Netmen Crush Columbia In 7-2 Weekend Triumph

After the men's tennis match with Columbia Saturday, the Harvard team members sat in coach Dave Fish's office stuffing their faces with rich brownies and sumptious chocolate cake that had been birthday gifts to Fish. But it was earlier in the day that Fish received the present he really wanted: his squad crushed Columbia, 7-2, on the Soldiers Field courts.

Playing outdoors at home for the first time this season, the Crimson swept all six singles matches without dropping a set against a Lion squad seriously depleted by the loss of four of its top 1978 players.

Eric Fromm, Columbia's 1978 number one has turned pro and is reportedly getting "killed" on the European circuit. Two Australian Lions had to be stamped "return to sender" for financial and academic reasons; and the team's top 1979 player, Jeff Papell, was lost to a torn rotator cuff in his shoulder.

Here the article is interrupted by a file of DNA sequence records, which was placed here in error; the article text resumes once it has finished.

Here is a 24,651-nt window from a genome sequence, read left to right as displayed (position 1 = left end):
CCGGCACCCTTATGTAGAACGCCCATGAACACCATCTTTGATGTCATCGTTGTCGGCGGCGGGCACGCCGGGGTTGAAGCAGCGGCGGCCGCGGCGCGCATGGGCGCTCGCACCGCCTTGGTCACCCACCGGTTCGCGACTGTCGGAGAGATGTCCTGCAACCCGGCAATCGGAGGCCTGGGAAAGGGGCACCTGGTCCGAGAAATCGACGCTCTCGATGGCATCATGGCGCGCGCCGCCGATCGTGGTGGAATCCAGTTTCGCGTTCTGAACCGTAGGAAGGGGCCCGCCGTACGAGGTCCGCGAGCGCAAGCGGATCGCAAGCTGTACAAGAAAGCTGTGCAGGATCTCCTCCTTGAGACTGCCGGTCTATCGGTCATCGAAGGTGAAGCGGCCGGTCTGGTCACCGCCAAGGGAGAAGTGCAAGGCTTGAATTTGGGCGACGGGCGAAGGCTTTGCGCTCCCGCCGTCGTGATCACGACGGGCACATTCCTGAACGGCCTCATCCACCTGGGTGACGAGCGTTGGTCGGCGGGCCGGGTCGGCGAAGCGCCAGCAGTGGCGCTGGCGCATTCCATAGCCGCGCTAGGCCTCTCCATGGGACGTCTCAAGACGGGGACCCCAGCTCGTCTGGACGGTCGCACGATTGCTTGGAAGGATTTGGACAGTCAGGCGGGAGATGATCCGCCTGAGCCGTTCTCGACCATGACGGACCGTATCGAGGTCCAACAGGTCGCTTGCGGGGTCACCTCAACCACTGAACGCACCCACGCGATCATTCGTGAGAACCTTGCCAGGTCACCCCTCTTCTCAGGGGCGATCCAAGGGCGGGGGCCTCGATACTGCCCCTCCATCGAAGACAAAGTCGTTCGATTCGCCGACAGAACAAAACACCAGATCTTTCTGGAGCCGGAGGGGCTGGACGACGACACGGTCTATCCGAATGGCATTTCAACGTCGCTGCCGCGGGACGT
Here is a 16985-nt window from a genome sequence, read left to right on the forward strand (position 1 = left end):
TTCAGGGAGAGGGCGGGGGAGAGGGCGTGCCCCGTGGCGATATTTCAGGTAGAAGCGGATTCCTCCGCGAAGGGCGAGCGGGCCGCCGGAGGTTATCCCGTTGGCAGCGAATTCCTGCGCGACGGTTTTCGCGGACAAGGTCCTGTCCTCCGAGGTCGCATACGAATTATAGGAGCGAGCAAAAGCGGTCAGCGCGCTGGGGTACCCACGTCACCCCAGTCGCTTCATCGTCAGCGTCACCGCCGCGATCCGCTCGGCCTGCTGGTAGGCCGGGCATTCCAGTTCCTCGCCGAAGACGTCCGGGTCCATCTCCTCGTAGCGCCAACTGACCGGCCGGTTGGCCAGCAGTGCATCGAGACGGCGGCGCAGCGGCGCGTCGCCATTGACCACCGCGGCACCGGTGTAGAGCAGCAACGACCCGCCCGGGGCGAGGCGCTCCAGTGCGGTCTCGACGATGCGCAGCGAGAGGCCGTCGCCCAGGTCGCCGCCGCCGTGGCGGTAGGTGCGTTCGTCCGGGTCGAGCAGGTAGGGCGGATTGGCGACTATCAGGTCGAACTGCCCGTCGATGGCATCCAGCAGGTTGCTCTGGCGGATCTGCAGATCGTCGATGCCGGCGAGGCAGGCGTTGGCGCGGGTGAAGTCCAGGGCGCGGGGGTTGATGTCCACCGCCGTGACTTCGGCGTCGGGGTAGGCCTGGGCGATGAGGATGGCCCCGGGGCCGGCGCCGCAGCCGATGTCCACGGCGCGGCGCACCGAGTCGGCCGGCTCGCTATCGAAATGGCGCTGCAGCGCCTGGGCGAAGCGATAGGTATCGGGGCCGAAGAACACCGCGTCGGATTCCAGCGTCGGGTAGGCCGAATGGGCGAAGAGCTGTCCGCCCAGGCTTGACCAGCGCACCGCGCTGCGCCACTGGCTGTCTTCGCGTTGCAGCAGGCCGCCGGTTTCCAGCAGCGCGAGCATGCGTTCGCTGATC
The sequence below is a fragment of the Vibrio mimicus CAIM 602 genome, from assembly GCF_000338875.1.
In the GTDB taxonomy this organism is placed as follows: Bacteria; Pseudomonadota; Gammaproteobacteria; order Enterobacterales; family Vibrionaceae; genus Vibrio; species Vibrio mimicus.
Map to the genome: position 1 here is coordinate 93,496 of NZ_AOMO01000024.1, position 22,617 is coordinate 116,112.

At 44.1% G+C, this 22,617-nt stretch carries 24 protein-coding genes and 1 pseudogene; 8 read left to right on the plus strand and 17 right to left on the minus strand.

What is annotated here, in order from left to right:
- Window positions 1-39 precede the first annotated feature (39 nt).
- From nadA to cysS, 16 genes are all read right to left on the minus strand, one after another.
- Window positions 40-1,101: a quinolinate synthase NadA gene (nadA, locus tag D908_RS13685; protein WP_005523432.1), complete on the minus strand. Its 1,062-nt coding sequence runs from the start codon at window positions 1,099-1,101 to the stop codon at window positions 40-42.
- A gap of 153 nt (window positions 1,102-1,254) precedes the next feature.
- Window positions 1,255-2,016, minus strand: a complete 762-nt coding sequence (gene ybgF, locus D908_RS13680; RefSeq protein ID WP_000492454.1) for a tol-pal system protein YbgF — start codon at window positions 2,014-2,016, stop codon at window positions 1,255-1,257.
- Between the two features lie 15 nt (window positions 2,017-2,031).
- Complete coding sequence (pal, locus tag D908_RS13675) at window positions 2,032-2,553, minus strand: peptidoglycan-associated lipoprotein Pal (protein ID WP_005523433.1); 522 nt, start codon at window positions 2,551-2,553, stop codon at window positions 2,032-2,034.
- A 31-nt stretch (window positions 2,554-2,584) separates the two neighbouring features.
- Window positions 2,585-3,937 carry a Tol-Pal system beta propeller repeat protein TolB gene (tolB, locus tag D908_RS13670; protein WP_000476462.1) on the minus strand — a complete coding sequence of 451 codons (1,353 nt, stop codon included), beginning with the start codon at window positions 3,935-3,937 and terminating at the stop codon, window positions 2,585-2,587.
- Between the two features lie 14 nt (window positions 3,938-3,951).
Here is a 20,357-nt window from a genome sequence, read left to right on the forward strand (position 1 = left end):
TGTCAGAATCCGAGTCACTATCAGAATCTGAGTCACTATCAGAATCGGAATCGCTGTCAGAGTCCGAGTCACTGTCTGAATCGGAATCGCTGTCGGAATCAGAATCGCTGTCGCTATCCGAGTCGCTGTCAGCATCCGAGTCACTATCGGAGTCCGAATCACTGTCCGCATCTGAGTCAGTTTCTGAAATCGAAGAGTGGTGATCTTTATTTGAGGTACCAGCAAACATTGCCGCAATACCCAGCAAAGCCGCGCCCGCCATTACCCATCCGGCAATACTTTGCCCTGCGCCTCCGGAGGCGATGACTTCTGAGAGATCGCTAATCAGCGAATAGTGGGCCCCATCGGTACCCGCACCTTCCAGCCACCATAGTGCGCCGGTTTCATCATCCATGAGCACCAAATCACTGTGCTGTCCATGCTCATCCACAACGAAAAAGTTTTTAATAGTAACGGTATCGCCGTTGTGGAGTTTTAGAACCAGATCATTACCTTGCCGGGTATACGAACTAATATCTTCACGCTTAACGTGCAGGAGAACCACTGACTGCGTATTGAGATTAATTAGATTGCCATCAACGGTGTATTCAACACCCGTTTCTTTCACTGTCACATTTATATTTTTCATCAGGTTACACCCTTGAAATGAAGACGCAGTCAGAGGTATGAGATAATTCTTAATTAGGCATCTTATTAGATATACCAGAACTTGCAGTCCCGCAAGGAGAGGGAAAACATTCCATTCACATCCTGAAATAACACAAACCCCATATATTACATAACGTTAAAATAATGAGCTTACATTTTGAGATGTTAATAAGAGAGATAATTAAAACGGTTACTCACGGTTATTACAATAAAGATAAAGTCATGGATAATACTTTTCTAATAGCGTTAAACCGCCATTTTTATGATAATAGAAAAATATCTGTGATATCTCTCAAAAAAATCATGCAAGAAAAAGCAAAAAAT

Harvard's Andy Chaikovsky, at number two, came back from a disappointing straight-set loss to Steve Berliner of Penn on Friday to trounce Joe Perez, 6-2, 6-4. Playing outside in a cross-court wind, Perez could not take advantage of a Chaikovsky serve weekened a sore shoulder. And Chaikovsky's passing shots and judicious lobs helped him dictate the play and win with little trouble.

Greg Kirsch continued his string of fine play in a 6-3, 6-0 match at number four. His Columbia foe, Jerry Rubin, couldn't handle Kirsch's big spin serve, which bit into the outdoor courts and--helped by the wind--jumped up and out to the right.

Kevin Shaw collected his second match in two days, a healthy sign after a string of three consecutive losses. The wind neutralized the best part of Shaw's game--his big serve and overhead--but the Crimson captain adapted and took the match, 6-2, 6-4.

Curley, playing for the first time since a bout with bronchitis, belittled Bob Zinna, 6-3, 6-0.

The Crimson dropped two of three 10-game-pro-set doubles battles. One of those losses came when Shaw's serve skipped through the net under the tape for a double fault at 4-4 of a tie-breaker.

Columbia may have been thankful for that one stroke of luck. They would, however, have needed many more double faults to give the Crimson even a hint of trouble.